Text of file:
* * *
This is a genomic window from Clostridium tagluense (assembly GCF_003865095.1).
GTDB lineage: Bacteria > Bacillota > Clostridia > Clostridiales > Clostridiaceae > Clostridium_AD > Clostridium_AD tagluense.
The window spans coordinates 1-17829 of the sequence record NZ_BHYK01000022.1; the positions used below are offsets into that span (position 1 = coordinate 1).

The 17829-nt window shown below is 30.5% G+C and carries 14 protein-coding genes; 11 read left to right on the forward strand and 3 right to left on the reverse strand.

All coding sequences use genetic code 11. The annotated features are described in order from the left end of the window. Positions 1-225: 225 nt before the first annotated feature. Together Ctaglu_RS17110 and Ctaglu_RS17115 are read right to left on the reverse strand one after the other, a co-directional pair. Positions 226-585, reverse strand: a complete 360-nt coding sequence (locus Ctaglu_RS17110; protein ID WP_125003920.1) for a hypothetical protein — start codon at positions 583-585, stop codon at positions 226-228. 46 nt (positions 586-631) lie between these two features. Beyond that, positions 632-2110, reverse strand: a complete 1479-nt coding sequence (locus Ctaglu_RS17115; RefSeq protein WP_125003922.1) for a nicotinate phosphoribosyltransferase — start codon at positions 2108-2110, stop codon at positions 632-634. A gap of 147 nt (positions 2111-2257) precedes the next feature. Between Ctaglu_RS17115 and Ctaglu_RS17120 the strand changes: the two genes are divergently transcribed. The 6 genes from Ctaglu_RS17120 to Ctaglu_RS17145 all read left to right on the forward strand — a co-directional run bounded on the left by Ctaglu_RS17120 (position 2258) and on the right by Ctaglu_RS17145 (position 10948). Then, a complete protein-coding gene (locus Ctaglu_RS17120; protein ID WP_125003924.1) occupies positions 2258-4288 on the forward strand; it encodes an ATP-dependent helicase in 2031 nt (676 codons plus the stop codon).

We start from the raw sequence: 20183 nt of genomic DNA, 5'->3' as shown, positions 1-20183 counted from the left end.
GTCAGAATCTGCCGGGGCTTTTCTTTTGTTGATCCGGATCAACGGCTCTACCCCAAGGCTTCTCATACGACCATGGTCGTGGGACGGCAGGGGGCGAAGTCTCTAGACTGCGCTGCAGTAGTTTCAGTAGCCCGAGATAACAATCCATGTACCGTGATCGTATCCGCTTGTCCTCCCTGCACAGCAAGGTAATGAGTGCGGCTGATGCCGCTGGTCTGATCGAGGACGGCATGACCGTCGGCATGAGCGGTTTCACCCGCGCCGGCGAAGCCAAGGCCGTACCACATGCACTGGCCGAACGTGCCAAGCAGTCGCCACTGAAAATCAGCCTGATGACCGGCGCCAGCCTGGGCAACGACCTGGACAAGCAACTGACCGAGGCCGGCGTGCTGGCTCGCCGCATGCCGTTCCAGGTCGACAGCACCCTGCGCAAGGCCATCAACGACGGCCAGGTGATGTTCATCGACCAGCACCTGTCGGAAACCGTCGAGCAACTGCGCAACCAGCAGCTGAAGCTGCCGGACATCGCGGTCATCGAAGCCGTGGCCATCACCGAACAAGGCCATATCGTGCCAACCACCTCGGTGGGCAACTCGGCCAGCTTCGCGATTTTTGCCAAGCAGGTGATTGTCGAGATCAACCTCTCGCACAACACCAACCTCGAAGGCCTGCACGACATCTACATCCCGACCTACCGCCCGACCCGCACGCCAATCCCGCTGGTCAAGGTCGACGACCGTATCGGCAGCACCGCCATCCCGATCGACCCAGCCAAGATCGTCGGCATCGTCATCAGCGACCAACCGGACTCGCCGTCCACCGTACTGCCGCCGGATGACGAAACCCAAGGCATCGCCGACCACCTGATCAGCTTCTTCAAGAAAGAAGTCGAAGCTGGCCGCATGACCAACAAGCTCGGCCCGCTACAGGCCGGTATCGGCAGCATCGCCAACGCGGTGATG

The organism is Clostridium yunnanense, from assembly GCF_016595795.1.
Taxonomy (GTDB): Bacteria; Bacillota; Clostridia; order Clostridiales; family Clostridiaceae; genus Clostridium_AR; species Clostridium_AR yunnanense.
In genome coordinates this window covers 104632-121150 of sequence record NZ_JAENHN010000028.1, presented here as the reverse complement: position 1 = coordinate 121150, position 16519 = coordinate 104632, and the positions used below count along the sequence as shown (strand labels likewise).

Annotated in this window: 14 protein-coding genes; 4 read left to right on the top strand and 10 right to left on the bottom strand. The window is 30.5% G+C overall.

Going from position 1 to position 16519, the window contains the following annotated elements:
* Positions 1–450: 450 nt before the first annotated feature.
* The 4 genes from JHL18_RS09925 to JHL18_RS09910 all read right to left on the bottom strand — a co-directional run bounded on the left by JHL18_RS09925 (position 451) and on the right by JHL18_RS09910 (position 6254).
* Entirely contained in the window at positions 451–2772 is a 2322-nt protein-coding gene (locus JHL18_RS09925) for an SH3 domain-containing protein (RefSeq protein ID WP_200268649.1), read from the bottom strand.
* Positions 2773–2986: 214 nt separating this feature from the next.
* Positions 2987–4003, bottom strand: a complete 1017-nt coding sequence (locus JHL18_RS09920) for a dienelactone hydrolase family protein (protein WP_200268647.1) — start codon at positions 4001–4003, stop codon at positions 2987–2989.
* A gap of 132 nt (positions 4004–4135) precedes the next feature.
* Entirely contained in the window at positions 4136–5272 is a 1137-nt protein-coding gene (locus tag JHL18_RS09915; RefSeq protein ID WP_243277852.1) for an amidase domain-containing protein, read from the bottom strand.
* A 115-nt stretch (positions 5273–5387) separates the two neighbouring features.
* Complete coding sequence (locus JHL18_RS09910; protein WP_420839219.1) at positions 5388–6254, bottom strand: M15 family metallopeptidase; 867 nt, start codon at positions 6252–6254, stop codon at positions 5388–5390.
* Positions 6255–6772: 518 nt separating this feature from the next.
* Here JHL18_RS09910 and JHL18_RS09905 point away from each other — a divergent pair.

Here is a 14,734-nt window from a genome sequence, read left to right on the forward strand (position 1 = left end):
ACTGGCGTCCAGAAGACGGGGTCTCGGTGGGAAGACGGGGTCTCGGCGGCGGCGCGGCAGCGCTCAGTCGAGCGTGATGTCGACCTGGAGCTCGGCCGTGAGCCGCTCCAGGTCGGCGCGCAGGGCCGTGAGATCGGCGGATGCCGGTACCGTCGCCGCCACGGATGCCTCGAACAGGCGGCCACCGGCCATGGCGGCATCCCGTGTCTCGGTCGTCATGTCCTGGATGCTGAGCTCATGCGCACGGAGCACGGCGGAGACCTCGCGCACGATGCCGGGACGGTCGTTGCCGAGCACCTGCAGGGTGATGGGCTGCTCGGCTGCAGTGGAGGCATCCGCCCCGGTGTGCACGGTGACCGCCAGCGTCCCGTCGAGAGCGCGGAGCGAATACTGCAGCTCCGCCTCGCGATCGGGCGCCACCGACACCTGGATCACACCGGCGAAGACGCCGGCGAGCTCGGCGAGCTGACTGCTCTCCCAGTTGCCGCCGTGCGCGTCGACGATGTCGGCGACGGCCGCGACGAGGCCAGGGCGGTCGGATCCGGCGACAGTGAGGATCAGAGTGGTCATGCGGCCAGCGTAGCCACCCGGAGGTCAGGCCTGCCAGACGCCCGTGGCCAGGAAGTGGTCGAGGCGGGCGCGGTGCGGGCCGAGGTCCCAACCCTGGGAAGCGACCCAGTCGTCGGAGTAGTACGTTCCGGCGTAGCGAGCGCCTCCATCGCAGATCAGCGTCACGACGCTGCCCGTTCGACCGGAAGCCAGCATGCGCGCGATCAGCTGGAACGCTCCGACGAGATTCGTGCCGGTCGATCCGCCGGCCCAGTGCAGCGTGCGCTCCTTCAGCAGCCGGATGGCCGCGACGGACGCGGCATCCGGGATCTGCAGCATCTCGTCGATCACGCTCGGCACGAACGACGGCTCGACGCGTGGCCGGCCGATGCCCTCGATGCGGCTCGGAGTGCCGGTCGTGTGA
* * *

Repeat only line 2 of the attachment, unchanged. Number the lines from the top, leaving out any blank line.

GTDB lineage: Bacteria > Bacillota > Clostridia > Clostridiales > Clostridiaceae > Clostridium_AD > Clostridium_AD tagluense.